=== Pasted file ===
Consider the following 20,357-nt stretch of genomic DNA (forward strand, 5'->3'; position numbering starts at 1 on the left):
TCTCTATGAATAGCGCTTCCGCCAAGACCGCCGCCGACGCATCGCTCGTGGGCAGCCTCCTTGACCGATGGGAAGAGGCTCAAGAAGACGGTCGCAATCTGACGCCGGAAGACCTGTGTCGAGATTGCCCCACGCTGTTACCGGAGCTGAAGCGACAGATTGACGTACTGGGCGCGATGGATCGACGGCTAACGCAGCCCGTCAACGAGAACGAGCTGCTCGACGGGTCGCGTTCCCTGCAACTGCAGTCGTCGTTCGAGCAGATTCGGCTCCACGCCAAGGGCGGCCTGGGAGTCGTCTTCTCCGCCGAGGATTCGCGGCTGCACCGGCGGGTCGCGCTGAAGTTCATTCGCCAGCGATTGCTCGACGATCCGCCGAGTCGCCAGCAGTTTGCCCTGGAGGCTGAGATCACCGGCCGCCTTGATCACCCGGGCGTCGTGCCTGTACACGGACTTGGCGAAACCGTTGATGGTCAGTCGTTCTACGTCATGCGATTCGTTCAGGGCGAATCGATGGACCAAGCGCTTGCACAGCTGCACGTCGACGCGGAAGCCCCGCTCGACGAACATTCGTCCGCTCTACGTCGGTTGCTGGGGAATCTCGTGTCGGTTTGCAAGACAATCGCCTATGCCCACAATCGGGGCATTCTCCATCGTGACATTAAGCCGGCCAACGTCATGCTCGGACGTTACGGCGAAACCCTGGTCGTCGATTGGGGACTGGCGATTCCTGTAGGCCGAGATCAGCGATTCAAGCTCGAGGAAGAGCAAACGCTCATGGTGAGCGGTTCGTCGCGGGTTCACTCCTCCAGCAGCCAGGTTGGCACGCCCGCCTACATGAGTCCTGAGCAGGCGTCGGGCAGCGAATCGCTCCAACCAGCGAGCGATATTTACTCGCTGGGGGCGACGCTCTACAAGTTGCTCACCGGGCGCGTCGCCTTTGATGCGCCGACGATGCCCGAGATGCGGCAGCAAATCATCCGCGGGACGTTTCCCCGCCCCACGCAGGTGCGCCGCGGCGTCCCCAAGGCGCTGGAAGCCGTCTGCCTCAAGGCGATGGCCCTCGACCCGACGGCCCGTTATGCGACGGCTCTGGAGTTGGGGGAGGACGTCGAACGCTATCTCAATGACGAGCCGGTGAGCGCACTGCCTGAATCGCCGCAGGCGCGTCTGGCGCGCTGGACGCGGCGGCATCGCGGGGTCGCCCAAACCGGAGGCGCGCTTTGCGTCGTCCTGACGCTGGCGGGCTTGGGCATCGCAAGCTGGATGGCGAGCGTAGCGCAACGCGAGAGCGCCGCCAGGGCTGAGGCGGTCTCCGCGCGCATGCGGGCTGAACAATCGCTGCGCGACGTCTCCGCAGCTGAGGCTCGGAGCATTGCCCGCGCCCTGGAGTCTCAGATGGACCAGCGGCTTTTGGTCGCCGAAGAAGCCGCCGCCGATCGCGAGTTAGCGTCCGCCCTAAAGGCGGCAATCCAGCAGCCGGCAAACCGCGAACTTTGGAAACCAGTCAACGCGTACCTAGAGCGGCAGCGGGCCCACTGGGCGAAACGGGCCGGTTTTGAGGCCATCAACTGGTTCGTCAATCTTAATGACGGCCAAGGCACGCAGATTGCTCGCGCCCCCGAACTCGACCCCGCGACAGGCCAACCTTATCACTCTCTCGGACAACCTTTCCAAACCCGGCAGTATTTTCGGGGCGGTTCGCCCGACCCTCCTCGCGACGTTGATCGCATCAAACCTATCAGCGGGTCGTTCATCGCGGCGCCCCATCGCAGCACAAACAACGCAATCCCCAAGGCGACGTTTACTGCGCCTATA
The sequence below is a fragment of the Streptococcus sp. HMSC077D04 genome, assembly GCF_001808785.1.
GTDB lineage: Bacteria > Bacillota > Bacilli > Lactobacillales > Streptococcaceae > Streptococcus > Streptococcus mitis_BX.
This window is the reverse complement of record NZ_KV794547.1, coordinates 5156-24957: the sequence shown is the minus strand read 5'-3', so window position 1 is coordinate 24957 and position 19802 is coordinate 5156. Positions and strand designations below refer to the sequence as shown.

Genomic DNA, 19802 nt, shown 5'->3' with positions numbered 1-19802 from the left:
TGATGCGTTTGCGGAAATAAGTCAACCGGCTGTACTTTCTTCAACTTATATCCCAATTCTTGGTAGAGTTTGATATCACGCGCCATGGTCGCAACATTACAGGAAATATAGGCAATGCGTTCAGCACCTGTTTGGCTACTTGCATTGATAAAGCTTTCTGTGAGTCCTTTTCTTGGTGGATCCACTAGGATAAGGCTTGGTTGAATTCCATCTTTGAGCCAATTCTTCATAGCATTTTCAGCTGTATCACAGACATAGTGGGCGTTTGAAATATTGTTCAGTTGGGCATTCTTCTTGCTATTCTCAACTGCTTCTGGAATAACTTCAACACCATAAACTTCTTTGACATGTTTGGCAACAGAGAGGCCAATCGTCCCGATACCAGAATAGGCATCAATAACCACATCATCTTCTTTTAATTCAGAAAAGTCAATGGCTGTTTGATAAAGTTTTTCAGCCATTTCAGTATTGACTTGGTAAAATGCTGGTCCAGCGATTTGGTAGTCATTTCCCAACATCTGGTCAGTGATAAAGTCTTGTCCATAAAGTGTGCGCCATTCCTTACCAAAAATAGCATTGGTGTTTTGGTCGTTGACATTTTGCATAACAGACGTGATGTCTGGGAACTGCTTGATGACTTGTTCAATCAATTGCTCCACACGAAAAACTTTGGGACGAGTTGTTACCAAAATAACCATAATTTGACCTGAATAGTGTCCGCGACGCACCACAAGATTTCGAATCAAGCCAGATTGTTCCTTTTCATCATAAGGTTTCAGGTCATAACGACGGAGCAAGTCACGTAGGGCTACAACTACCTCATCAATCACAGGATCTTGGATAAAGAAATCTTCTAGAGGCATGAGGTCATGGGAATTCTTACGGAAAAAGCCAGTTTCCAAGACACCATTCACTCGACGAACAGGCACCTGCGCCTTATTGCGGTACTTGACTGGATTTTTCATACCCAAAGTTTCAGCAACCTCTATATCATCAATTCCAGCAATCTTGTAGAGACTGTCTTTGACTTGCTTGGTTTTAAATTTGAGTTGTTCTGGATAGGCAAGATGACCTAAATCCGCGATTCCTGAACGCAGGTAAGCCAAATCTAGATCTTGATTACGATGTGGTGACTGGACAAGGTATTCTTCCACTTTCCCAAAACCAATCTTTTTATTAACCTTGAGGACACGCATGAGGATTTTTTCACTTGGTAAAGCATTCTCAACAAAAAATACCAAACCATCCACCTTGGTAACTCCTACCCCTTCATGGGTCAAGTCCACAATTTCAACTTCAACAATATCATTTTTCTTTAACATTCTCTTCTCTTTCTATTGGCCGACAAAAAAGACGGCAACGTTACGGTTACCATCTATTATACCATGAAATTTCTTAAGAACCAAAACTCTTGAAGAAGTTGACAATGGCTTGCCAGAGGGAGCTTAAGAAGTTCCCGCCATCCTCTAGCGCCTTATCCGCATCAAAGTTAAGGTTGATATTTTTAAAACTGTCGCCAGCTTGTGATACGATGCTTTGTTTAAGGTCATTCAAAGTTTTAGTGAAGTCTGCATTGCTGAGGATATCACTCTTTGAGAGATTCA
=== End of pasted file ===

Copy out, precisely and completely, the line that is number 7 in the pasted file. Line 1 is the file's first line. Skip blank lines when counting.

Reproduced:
TGATGCGTTTGCGGAAATAAGTCAACCGGCTGTACTTTCTTCAACTTATATCCCAATTCTTGGTAGAGTTTGATATCACGCGCCATGGTCGCAACATTACAGGAAATATAGGCAATGCGTTCAGCACCTGTTTGGCTACTTGCATTGATAAAGCTTTCTGTGAGTCCTTTTCTTGGTGGATCCACTAGGATAAGGCTTGGTTGAATTCCATCTTTGAGCCAATTCTTCATAGCATTTTCAGCTGTATCACAGACATAGTGGGCGTTTGAAATATTGTTCAGTTGGGCATTCTTCTTGCTATTCTCAACTGCTTCTGGAATAACTTCAACACCATAAACTTCTTTGACATGTTTGGCAACAGAGAGGCCAATCGTCCCGATACCAGAATAGGCATCAATAACCACATCATCTTCTTTTAATTCAGAAAAGTCAATGGCTGTTTGATAAAGTTTTTCAGCCATTTCAGTATTGACTTGGTAAAATGCTGGTCCAGCGATTTGGTAGTCATTTCCCAACATCTGGTCAGTGATAAAGTCTTGTCCATAAAGTGTGCGCCATTCCTTACCAAAAATAGCATTGGTGTTTTGGTCGTTGACATTTTGCATAACAGACGTGATGTCTGGGAACTGCTTGATGACTTGTTCAATCAATTGCTCCACACGAAAAACTTTGGGACGAGTTGTTACCAAAATAACCATAATTTGACCTGAATAGTGTCCGCGACGCACCACAAGATTTCGAATCAAGCCAGATTGTTCCTTTTCATCATAAGGTTTCAGGTCATAACGACGGAGCAAGTCACGTAGGGCTACAACTACCTCATCAATCACAGGATCTTGGATAAAGAAATCTTCTAGAGGCATGAGGTCATGGGAATTCTTACGGAAAAAGCCAGTTTCCAAGACACCATTCACTCGACGAACAGGCACCTGCGCCTTATTGCGGTACTTGACTGGATTTTTCATACCCAAAGTTTCAGCAACCTCTATATCATCAATTCCAGCAATCTTGTAGAGACTGTCTTTGACTTGCTTGGTTTTAAATTTGAGTTGTTCTGGATAGGCAAGATGACCTAAATCCGCGATTCCTGAACGCAGGTAAGCCAAATCTAGATCTTGATTACGATGTGGTGACTGGACAAGGTATTCTTCCACTTTCCCAAAACCAATCTTTTTATTAACCTTGAGGACACGCATGAGGATTTTTTCACTTGGTAAAGCATTCTCAACAAAAAATACCAAACCATCCACCTTGGTAACTCCTACCCCTTCATGGGTCAAGTCCACAATTTCAACTTCAACAATATCATTTTTCTTTAACATTCTCTTCTCTTTCTATTGGCCGACAAAAAAGACGGCAACGTTACGGTTACCATCTATTATACCATGAAATTTCTTAAGAACCAAAACTCTTGAAGAAGTTGACAATGGCTTGCCAGAGGGAGCTTAAGAAGTTCCCGCCATCCTCTAGCGCCTTATCCGCATCAAAGTTAAGGTTGATATTTTTAAAACTGTCGCCAGCTTGTGATACGATGCTTTGTTTAAGGTCATTCAAAGTTTTAGTGAAGTCTGCATTGCTGAGGATATCACTCTTTGAGAGATTCA